SCOTUS: Decisions

I’m a Supreme Court of the United States (SCOTUS) nerd. I’m not going to cite myself as any sort of expert. I’m like a ham radio aficionado who likes SETI. I get the theory of what it’s supposed to be about, but I do not have the depth to really grasp everything. With that disclaimer, there are a few cases that the Supreme Court heard last fall (Oct) and I look forward to seeing their decisions on:

Barton v. Barr

This is an interesting bit of immigration law. If a permanent resident gets called before immigration court for possible deportation, there is an option for them to put in for “cancellation of removal.” The person has to have lived in the US continuously for seven years (and a few other provisions). This is an interesting bit because it is addressing deportation vs. exclusion for admission. In Barton’s case, the wording being addressed deals with: 

“a lawfully admitted permanent resident’s period of continuous presence ends when he receives a notice to appear or commits one of the offenses described, whichever comes first.” pg. 8

This is called the “stop-time rule.”

Barton arrived in the US on a visitor visa May 27, 1989 and became a lawful permanent resident in June 1992.  In January of 1996 (he would become “7 continuous years residency” in May!) he was arrested (at 18 years old) for aggravated assault, criminal damage to property, and first-degree possession of a firearm during the commission of a felony. At least some of these would have made him fit into the exclusion category.  In 2007 and again in 2008 he was arrested for drug possession and in 2008 was served with a “notice to appear” (potential deportation proceedings). The government is arguing that the “stop-time rule” applies from the 1996 charges when Barton was 18. Barton is arguing it applies to the 2007 charges.  BECAUSE – the 1996 charges would NOT have been eligible for deportation and since he was already a legal permanent resident he wasn’t seeking entry – so they can’t apply the exclusion (you can’t come in!) rules on the stop-time rule in his case. I don’t know, but from reading the brief there seems to be an assumption that deportation is a higher bar for the government than exclusion (they can exclude people on flimsier reasons than they can kick them out).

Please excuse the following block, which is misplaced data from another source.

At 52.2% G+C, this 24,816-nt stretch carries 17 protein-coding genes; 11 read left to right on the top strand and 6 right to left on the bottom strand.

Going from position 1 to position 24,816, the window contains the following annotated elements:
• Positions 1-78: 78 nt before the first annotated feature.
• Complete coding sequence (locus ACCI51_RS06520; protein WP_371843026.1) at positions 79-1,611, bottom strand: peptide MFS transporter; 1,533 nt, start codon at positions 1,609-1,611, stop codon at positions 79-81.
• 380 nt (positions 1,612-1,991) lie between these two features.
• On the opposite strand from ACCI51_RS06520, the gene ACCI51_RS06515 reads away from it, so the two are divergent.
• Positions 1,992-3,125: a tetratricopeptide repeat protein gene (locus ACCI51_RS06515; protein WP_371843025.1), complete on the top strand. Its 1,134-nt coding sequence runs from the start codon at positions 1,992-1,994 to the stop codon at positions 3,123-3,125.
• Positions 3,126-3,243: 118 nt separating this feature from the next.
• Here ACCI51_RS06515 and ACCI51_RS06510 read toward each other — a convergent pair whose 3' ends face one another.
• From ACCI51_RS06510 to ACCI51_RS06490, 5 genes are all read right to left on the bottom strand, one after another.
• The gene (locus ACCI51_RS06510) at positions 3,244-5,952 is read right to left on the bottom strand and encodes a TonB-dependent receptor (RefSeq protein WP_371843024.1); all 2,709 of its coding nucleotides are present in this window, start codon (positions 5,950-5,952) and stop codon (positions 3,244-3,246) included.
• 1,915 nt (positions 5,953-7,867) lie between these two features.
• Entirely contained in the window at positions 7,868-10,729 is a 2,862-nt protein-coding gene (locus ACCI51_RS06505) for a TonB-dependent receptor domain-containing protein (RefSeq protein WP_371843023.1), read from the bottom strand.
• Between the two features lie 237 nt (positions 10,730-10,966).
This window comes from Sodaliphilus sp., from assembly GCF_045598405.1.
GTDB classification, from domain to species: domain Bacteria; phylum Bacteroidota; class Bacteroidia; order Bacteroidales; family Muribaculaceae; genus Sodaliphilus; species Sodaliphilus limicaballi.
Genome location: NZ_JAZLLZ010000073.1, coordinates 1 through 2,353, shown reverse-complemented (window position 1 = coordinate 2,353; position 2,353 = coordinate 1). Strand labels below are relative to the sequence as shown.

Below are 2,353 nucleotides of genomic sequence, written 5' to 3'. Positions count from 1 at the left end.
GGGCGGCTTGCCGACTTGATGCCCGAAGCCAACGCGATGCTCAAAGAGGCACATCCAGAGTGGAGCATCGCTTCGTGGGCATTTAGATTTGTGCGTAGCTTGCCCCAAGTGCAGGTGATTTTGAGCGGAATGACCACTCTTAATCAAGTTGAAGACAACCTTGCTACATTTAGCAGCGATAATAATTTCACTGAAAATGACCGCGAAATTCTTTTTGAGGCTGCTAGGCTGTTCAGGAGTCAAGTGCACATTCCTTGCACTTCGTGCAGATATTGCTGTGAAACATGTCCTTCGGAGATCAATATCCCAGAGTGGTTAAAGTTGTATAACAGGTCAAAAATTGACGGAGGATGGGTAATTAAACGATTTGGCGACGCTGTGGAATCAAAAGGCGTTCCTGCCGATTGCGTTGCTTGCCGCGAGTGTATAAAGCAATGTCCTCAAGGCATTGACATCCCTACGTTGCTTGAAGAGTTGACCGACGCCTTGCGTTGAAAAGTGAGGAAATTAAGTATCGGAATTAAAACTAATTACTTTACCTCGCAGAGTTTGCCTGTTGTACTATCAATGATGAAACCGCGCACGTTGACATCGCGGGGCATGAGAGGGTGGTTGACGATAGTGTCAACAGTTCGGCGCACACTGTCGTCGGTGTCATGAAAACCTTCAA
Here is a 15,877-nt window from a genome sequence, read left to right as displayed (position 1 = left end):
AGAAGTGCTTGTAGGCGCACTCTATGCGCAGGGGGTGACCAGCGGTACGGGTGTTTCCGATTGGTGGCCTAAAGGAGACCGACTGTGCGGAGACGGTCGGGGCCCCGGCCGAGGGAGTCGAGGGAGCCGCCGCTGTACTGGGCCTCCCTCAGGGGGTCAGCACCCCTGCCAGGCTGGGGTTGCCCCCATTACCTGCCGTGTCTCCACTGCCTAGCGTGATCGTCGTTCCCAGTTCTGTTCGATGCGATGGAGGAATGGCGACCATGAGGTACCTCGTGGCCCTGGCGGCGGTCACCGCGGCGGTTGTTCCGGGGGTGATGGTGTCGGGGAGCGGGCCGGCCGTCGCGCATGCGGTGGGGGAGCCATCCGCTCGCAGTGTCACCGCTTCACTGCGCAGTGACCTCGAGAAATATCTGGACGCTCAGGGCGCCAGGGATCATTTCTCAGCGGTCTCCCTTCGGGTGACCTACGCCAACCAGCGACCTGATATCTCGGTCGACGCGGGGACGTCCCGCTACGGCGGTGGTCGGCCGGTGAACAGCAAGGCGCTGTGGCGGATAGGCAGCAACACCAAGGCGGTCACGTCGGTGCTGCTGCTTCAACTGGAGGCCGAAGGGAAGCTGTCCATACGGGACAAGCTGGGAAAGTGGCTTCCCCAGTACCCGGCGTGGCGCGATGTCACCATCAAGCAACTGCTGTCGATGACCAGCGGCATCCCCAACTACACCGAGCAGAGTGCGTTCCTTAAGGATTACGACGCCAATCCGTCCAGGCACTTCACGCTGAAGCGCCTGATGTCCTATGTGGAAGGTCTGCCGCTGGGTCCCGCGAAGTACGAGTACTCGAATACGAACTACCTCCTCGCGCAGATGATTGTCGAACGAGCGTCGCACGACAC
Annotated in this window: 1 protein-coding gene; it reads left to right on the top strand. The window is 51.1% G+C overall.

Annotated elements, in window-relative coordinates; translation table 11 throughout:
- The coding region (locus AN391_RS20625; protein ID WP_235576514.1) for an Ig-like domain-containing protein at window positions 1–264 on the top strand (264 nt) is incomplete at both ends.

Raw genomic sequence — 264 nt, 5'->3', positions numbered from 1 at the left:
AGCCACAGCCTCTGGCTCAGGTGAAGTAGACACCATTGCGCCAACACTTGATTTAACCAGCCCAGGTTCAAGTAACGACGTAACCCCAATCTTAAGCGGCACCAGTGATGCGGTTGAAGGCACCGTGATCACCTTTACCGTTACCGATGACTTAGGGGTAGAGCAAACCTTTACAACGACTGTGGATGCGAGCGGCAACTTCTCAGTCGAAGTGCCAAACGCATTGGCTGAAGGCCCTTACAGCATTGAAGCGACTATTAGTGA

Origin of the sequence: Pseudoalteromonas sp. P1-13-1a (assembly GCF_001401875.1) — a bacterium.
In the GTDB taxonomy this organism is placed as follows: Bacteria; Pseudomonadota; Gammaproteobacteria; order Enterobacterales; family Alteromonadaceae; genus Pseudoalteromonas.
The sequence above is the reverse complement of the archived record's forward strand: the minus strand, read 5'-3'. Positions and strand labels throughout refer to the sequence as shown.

The lower courts have been split on this in several cases. Some of the lower courts have sided with the immigrant/petitioner, some have sided with the government saying that the “stop-time” applies on exclusionary grounds.

Allen v. Cooper

This case sums it up beautifully in it’s writ of certiorari “Absent this Court’s review, hard, careful work by the Legislature will be thwarted and creators of original expression will be left without remedy when States trample their federal copyrights.”

In 1996, frederick Allen and his company Nautilus Productions, LLC were hired by a private research company to document the salvage of the ship Queen Anne’s Revenge, the flagship of the dread pirate Blackbeard. Allen registered all the video and photography with the US Copyright office. In October 2013, the State of North Carolina copied and publicly displayed (posted them online) Allen’s works without permission. Allen sued and got paid $15,000 and the state agreed not to “infringe” on the works again. The state lied. Not only did they throw that shit back up online and in print, they passed a law “Blackbeard’s Law” converting the works into “public record” to be freely used by the state. Allen sued again.

North Carolina is claiming “sovereign immunity” to say Allen can’t sue them for this. Now, there is a federal copyright law Allen is claiming the state has to follow which specifically addresses the Eleventh Amendment (states’ sovereign immunity) and federal copyright law.  The writ links directly to the Copyright Liability of States and the Eleventh Amendment. A Report of the Register of Copyrights. 

This is a State’s Rights case. It’s also a copyright case. Both I find fascinating

County of Maui, Hawaii v. Hawaii Wildlife Fund

The question in this case is whether a permit is required for pollutants that originate from a point source but travel through groundwater before reaching a navigable water. The textual crux of the case is the word “from”: Does “from” mean that a pollutant must be directly delivered to a navigable water by a point source or that a pollutant must merely originate at a point source?

This is about social responsibility of corporations (in my opinion). If a company is dumping into a river, clearly they are responsible for the pollution they are adding to the environment. But what about a company putting pollutants into wells which then leak into the ground water? Is that covered by the Clean Water Act (requiring a permit from CWA) or EPA or just local governments?

I’m not as excited about this one, but I am curious how the justices vote on it. It’s a take on which local, state, or federal group has jurisdiction and how it should be applied.